Read: Second Corinthians 8.1—9.15
For you know the generous act of our Lord Jesus Christ, that though he was rich, yet for your sakes he became poor, so that by) his poverty you might become rich.
Second Corinthians 8.9 (NRSV)
During his second and third Missionary Journeys, the Apostle Paul took up a collection among the Gentile churches for the poor church in Jerusalem. Certainly there were poor believers among the Gentile churches so why did Paul think it so important to deliver this offering? He saw in this gift both an act of unity and a fulfillment of Scripture.
In Acts 11.28-30, Luke wrote about a famine affecting the region and the decision by the believers in Antioch to send relief to the church in Jerusalem. As Paul reached the end of his final mission tour, he planned to carry this gift personally and deliver it to James, the leader of the Jerusalem fellowship and the brother of Jesus (Acts 21.17-19). The Corinthians were among the first to pledge but among the last to actually give. Paul gave them some simple instruction to ensure the gift would be sizable and ready when he arrived (“Put a little aside on the first day of each week,” First Corinthians 16.1-4) and he offered encouragement when they were having second thoughts (“God loves a cheerful giver,” Second Corinthians 9.7). Knowing the tendency among the Corinthian Christians to boast about their excellence (8.7), Paul challenged them to make good their pledges by reminding them that the churches in Macedonia, who were less prosperous, had given an exceptional gift out of their poverty (8.1-2)! Why was this gift so important? Paul saw this generous act as a connecting bond between the Jewish believers in Jerusalem and the Gentile Christians around the world. The Gentiles had accepted a saving faith in Jesus. That faith had been nurtured in the covenant people of Israel for centuries. The Gentiles were the nations God promised to bless through Abraham (Genesis 12.3). The Jews were in great need in Jerusalem and the Greek churches had resources to share. These two communities had an adversarial history but now, in Christ, they shared a common life and destiny.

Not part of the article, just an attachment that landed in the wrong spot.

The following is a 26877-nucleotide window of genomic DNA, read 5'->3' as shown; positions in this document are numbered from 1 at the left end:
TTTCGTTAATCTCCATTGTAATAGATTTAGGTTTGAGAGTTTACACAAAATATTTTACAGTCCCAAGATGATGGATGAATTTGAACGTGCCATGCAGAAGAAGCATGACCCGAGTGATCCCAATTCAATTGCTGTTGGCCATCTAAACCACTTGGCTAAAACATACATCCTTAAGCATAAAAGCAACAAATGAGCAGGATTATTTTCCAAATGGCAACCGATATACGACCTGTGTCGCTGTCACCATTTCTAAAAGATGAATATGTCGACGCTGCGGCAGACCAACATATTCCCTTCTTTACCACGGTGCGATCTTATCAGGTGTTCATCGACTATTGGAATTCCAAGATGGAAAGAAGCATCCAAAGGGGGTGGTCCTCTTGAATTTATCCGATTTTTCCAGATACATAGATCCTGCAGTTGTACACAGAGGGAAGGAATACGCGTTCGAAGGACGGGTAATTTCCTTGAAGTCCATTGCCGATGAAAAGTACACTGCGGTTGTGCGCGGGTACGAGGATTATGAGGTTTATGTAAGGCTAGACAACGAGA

The model for our giving is always Jesus. He had all things and gave them up to dwell among us. He gave his very life for us. Can we not give to him our very best?
Reverend Steven B. Lawrence